The miracle of Christmas from a horror writer’s perspective…
This time of year, I see a lot of signs and bumper stickers that declare we need to “put the Christ back in Christmas.” Even if you’re not a Christian, I’m sure you can agree that the birth of Christ is the true reason for the season. It’s just a matter of historical perspective. The secularization of the holiday has created a backlash, though it gets drowned out by frantic shopping, bright lights, and lying to children that elves on shelves and fat old men are watching their every move. We CAN put the Christ back in Christmas, if the Catholic church so desires. I’m going to propose a very unconventional way to go about it.
Faith seems to be in very short supply these days. It gets harder and harder to keep the faith as we are bombarded with more and more distractions. Our 24/7 news cycle is designed to only show us the worst of humanity and the unfairness of life. It’s not only depressing as hell, it also makes you question whether there can be a Creator God who would allow such things to happen to his (or her) children. Add to that an abundance of material and opinions on religious history and it gets to the point that you don’t know who or what to believe. So what do you need to pull your head from the orgy of Christmas excess to the true meaning of this time of year?
And like I said, faith is getting pretty hard to come by.
Even during the time that Jesus walked the earth (kinda like Kung Fu) and was performing miracles, there was a lack of faith. The Apostles and his disciples needed constant reminders of his divine origin. Remember good old Doubting Thomas?
From John 20:24-29 :
24 Now Thomas , one of the Twelve, was not with the disciples when Jesus came. 25 So the other disciples told him, “We have seen the Lord!”
But he said to them, “Unless I see the nail marks in his hands and put my finger where the nails were, and put my hand into his side, I will not believe.”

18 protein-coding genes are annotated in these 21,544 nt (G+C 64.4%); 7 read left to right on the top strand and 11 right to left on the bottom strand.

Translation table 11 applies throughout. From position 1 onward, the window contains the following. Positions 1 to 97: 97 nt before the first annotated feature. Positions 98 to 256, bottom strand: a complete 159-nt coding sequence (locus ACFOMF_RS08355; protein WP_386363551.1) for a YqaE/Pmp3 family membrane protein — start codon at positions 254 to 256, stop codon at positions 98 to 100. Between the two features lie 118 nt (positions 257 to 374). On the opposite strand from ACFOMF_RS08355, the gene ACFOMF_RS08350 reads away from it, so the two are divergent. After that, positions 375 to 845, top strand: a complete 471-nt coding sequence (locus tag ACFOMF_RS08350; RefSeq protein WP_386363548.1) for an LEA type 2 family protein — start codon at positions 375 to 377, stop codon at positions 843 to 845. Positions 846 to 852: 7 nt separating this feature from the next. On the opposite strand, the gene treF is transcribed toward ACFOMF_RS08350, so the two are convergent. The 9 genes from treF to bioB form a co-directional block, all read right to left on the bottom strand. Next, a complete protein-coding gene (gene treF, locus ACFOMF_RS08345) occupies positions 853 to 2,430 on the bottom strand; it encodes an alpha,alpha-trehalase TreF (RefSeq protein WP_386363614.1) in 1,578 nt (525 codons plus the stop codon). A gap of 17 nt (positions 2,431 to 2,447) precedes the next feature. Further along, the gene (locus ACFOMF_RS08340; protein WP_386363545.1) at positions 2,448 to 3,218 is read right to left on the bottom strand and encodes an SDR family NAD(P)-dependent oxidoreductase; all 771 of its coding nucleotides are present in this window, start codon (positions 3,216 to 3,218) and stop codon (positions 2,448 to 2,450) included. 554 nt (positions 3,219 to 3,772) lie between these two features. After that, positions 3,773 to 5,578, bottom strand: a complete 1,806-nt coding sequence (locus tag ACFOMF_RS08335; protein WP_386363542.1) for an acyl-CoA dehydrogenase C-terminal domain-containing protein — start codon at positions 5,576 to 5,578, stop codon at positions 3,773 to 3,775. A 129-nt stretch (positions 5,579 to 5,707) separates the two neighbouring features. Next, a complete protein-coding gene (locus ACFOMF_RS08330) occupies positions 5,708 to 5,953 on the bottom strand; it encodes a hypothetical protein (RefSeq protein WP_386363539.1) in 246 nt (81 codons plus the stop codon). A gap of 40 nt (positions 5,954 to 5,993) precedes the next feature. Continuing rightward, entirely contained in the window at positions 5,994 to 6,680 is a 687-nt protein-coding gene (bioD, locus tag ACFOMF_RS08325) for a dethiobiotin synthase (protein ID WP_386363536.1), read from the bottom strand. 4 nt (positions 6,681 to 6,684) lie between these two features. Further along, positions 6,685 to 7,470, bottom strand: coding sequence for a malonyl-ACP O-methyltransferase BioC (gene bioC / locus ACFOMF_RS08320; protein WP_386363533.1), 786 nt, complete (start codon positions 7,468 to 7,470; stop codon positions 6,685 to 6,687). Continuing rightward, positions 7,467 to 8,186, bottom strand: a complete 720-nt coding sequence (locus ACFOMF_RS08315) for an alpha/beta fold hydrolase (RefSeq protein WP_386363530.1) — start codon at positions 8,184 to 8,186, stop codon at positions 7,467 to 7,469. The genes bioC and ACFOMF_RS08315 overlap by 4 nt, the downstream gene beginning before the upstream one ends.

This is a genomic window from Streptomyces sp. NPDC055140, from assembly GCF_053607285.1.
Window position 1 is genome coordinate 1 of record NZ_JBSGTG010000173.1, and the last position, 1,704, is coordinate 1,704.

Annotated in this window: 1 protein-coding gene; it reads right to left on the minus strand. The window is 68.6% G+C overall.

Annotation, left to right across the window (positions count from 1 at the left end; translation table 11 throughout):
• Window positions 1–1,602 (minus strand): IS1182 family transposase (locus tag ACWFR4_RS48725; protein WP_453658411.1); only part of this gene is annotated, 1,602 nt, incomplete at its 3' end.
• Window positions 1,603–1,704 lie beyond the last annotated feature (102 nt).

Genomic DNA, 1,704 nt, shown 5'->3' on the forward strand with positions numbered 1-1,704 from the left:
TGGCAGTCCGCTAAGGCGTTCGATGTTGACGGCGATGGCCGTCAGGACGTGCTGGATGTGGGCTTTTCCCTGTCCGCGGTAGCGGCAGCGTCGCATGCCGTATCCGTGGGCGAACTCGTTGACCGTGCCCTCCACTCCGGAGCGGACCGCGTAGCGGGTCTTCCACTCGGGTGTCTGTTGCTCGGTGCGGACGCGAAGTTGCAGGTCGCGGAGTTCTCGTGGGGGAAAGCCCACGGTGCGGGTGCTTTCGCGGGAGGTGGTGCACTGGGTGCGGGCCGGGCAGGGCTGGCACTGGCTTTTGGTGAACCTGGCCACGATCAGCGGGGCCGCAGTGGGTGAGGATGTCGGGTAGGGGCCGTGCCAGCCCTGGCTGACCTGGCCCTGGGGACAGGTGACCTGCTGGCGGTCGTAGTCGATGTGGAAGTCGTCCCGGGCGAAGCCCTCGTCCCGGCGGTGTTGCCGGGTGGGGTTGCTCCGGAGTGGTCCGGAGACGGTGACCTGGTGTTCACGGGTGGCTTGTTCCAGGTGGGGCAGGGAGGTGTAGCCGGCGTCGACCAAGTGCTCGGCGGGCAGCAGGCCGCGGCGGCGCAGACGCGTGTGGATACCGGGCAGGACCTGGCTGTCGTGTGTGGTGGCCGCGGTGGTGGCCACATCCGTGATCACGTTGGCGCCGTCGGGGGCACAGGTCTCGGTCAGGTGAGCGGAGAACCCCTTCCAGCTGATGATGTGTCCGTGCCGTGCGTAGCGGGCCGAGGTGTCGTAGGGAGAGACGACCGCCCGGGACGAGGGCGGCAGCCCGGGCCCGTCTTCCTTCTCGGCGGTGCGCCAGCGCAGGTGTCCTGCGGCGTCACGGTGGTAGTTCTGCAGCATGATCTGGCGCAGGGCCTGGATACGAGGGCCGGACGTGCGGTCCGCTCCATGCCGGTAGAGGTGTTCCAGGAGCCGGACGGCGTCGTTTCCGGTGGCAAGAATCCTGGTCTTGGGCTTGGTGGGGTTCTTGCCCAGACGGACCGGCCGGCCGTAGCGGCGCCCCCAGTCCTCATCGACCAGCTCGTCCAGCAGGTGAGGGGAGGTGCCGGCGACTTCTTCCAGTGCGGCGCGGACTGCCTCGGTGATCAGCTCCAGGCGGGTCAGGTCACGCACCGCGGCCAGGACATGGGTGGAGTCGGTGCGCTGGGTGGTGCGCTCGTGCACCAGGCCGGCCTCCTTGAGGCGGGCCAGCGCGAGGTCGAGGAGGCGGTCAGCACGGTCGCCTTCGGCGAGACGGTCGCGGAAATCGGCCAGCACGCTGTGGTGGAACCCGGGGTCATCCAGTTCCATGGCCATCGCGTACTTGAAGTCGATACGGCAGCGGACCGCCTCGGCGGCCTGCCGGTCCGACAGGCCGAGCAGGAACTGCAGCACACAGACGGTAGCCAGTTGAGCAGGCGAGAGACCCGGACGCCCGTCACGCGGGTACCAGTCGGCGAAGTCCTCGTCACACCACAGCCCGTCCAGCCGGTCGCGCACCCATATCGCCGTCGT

26 A week later his disciples were in the house again, and Thomas was with them. Though the doors were locked, Jesus came and stood among them and said, “Peace be with you!”27 Then he said to Thomas, “Put your finger here; see my hands. Reach out your hand and put it into my side. Stop doubting and believe.”
28 Thomas said to him, “My Lord and my God!”
29 Then Jesus told him, “Because you have seen me, you have believed; blessed are those who have not seen and yet have believed.”
Thomas, who was alive when Jesus was healing the lame, turning water into wine, and bringing the dead back to life, still needed concrete proof. His faith wasn’t strong enough, even though JC was in his midst doing what JC did best. Thomas needed that extra bit of proof.
So why are we expected to have so much faith two-thousand years and endless atrocities later? It’s nice to be blessed, but it isn’t easy to attain, even now, during what is supposed to be one of the happiest and most holy times of the year.
People need proof. And short of the second coming (which, if you believe the prophecy, will not be all wine and roses), we need concrete evidence of divine forces working here on earth. You might say “we need miracles!” and run to your book of saints, pointing out the oodles of miracles performed in their names over the centuries. Or the stigmata of Padre Pio, who was with us all the way until 1968, stunning believers and non-believers alike. Tales of angelic intervention and miracle cures abound.
But it’s not enough to cut through the noise. Not for us. Not for this world we’ve shaped.
We feed off the negative. I know it’s hard to say, but it’s true. If we didn’t, our newscasts would be vastly different, Jerry Springer would have been on the air for 25 days, not years, and civil discord would be the norm, not the exception.
So, in light of what we are and what we need, I propose this:
Show us an honest to God exorcism.
We have endless ways to document and record the fantastical feats performed by the possessed. From speaking in strange languages in bizarre voices, to vomiting objects such as nails, insects and small animals (people have been known to throw up frogs and mice), levitation, and so much more, these are things that will frighten us into belief. Imagine the visuals and audio of an exorcism, presented to us not just through tacit approval of the Catholic church, but also independent sources (especially if we can get an atheist on board, which shouldn’t be hard to find in the media).
I was told by a monsignor that had performed several exorcisms that true evil does exist. We all know that. We see it, and want to see it, everyday. What we need proof of is that evil exists as an entity separate from man. We may not be able to see the good around us, but if you take the time to show us the bad, people will take notice. Film a miracle and I doubt it will make the news (if it does, it will have X-Files music playing in the background). Show the terrors of an exorcism in living color, and it will be the headline story.